Origin and Brief History of Table Tennis

What is Table Tennis?

Table tennis, also known as ping-pong, is a sport in which two or four players hit a lightweight ball back and forth across a table using small rackets. The game takes place on a hard table divided by a net. Except for the initial serve, the rules are generally as follows: players must allow a ball played toward them to bounce one time on their side of the table, and must return it so that it bounces on the opposite side at least once. A point is scored when a player fails to return the ball within the rules. Play is fast and demands quick reactions. Spinning the ball alters its trajectory and limits an opponent’s options, giving the hitter a great advantage.

Table tennis would arguably top any list of the world’s most popular indoor sports. It is virtually played in every country across the world by young and old, unfit and athletic alike. It is extremely easy to pick up and requires very little investment in terms of equipment. You can learn it in an afternoon, become good at it in a week, but still take a lifetime to master it. These unique properties have made it among the world’s favorite games.

Brief History of Table Tennis

The origins of the game can be traced back to a parlor game popular in the late 19th century in England. This simple game consisted largely of hitting a champagne cork with a book, back and forth across a large table (usually a dinner table) separated into two halves by a row of books (the ‘net’). Initially the game was called “whiff-whaff” due to the sound the books made as the players wielded them.

The increasing popularity of this game caused manufacturers to cash in and create specialized equipment – tables, ball and rackets (which consisted of a roll of thick parchment stretched across a wooden frame). The sound made by these early rackets on hitting the ball lent the game its name – ‘Ping Pong’ – and thus, modern table tennis was born.

By the 1920s, there were thousands of amateur players throughout Europe and a need was felt to regulate the sport. Thus, in 1926, the International Table Tennis Federation (ITTF) was formed, which regulates the sport to this day. The same year, the first World Championship was held in London, thus giving birth to professional table tennis.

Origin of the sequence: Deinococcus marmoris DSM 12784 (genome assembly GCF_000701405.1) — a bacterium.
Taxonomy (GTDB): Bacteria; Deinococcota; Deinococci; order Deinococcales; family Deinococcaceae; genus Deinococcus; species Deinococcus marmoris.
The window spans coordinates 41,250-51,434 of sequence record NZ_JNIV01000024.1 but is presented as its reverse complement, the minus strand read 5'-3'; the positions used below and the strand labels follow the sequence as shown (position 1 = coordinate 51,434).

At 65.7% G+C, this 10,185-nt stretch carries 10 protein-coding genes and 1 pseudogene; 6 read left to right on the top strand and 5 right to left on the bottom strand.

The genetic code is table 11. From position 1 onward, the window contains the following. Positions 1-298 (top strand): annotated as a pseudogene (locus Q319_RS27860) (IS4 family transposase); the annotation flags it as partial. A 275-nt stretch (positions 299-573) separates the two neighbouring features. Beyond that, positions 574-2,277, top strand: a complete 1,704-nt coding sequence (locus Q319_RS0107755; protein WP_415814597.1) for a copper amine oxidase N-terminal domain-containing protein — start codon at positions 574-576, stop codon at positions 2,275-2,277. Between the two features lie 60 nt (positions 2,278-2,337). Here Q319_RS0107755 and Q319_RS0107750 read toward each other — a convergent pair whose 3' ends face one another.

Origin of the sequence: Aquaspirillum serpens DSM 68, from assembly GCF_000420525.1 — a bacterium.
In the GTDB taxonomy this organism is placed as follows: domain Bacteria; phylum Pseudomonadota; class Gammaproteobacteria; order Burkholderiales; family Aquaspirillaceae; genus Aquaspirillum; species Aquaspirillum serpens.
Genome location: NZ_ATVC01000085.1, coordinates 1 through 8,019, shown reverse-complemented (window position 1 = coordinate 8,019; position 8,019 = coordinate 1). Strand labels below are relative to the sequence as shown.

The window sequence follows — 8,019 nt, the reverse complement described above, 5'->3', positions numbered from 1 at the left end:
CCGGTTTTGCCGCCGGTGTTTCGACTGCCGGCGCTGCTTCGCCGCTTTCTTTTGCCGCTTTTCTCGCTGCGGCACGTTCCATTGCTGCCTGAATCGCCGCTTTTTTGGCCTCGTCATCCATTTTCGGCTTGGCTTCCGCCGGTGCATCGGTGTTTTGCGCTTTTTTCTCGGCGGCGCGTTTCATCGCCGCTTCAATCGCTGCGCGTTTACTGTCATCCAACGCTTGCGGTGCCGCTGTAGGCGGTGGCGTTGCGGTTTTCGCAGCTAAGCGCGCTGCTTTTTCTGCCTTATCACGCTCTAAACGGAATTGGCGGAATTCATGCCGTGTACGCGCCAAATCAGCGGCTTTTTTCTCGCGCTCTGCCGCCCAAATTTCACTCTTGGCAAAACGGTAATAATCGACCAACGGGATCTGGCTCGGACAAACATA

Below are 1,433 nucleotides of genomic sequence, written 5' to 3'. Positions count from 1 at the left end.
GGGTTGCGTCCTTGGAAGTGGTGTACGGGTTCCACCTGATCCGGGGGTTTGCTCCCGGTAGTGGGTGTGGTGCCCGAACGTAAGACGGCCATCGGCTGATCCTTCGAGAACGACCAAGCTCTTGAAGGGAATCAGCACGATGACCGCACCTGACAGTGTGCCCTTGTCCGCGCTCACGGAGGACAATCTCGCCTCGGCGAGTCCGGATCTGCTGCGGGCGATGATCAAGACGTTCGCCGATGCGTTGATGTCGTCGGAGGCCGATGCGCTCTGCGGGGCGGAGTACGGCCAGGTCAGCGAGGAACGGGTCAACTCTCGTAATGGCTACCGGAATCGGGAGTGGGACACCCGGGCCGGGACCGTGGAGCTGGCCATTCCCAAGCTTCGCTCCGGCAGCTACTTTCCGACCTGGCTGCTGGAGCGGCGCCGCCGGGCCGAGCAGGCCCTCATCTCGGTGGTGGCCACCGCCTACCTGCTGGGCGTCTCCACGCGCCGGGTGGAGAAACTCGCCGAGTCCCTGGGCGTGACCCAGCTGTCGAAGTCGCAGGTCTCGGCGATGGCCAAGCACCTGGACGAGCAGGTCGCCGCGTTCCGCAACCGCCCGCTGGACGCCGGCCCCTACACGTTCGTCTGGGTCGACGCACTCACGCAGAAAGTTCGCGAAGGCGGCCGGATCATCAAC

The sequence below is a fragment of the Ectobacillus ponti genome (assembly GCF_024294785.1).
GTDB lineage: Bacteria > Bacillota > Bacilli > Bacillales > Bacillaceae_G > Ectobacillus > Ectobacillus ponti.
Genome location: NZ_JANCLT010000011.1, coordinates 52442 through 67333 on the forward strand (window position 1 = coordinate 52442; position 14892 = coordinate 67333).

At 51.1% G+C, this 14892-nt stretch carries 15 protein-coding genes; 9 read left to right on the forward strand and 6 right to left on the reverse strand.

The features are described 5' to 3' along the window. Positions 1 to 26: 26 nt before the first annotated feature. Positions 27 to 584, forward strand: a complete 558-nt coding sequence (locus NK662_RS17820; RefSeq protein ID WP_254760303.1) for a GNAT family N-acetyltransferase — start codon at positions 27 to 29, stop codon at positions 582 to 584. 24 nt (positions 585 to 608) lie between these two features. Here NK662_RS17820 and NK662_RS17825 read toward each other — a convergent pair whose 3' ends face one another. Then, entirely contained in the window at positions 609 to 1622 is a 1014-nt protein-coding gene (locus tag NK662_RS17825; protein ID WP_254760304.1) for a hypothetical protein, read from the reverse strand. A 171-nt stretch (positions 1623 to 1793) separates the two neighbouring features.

Basic Table Tennis Rules

A major factor in the popularity of table tennis is the simplicity of its rules. Some sports, like basketball or cricket, have a myriad number of rules dictating how the game should be played.

Table tennis, on the other hand, consists only of hitting a ball across a table with a pair of rackets while making sure that the ball doesn’t crash into the net, and bounces once (and only once) in the opponent’s half of the table. Failure to hit the ball into the opponent’s half of the court causes a player to lose a point.

The first player to get to 11 points wins a game. The game is played either between 2 (singles) or 4 (doubles) players. Of course, at the competitive level, there are a number of other rules regarding the service, bounce, etc., but a beginner only needs to know the above rules to start playing.

Table Tennis Equipment

The equipment used to play table tennis consists only of a pair of rackets, a celluloid plastic ball, and a table separated into two halves by a net. The rackets and ball are both relatively inexpensive and the table is the only ‘costly’ part, though you can buy beginners tables quite cheaply.

The rackets or paddles are made of wood and are covered with rubber on one or both sides. The quality and pattern of the rubber is extremely important as it dictates the spin and speed of the ball. The ball itself is made of celluloid plastic and is 40mm in diameter.

The table on which the game is played must be 9 feet long, 5 feet wide, 30 inches high with a hardboard top, as per ITTF regulations, though amateur players often use smaller tables. The quality of the table affects the game a great deal. Better tables offer more consistent bounce, spin and speed.

A World Sport

Major table tennis playing countries are China, South Korea, Singapore, Japan, Germany, Austria, and Sweden. China is the dominant power in the sport and has won 60% of the World Championships since 1960. Hungary was another dominant power in the first half of the century but has declined considerably in the past few decades. Major tournaments include the Olympics, the World, Asian, and European Championships, and the Table Tennis World Cup.

Changes in the equipment used to play the sport – higher quality paddles, tables and balls – have brought new dimensions to the game and further increased its approachability. In the coming years, table tennis is sure to increase in popularity throughout the world.

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